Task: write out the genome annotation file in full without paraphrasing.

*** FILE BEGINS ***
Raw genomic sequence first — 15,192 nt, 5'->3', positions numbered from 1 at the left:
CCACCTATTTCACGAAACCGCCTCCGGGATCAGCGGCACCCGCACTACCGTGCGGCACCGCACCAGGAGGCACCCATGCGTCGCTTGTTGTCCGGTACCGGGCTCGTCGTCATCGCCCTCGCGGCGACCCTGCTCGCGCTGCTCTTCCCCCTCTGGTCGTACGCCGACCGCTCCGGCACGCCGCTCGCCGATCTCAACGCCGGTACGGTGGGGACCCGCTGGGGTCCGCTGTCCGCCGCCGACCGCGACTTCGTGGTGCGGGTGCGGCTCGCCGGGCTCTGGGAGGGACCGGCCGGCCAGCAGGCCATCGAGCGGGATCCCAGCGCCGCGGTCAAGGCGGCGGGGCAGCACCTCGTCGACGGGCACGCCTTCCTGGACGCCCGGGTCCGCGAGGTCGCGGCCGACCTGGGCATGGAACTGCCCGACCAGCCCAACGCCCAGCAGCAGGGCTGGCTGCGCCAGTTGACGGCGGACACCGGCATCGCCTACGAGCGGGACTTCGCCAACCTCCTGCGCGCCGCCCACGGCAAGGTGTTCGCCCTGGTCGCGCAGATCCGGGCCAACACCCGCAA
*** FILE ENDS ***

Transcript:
Raw genomic sequence first — 15,192 nt, 5'->3', positions numbered from 1 at the left:
CCACCTATTTCACGAAACCGCCTCCGGGATCAGCGGCACCCGCACTACCGTGCGGCACCGCACCAGGAGGCACCCATGCGTCGCTTGTTGTCCGGTACCGGGCTCGTCGTCATCGCCCTCGCGGCGACCCTGCTCGCGCTGCTCTTCCCCCTCTGGTCGTACGCCGACCGCTCCGGCACGCCGCTCGCCGATCTCAACGCCGGTACGGTGGGGACCCGCTGGGGTCCGCTGTCCGCCGCCGACCGCGACTTCGTGGTGCGGGTGCGGCTCGCCGGGCTCTGGGAGGGACCGGCCGGCCAGCAGGCCATCGAGCGGGATCCCAGCGCCGCGGTCAAGGCGGCGGGGCAGCACCTCGTCGACGGGCACGCCTTCCTGGACGCCCGGGTCCGCGAGGTCGCGGCCGACCTGGGCATGGAACTGCCCGACCAGCCCAACGCCCAGCAGCAGGGCTGGCTGCGCCAGTTGACGGCGGACACCGGCATCGCCTACGAGCGGGACTTCGCCAACCTCCTGCGCGCCGCCCACGGCAAGGTGTTCGCCCTGGTCGCGCAGATCCGGGCCAACACCCGCAA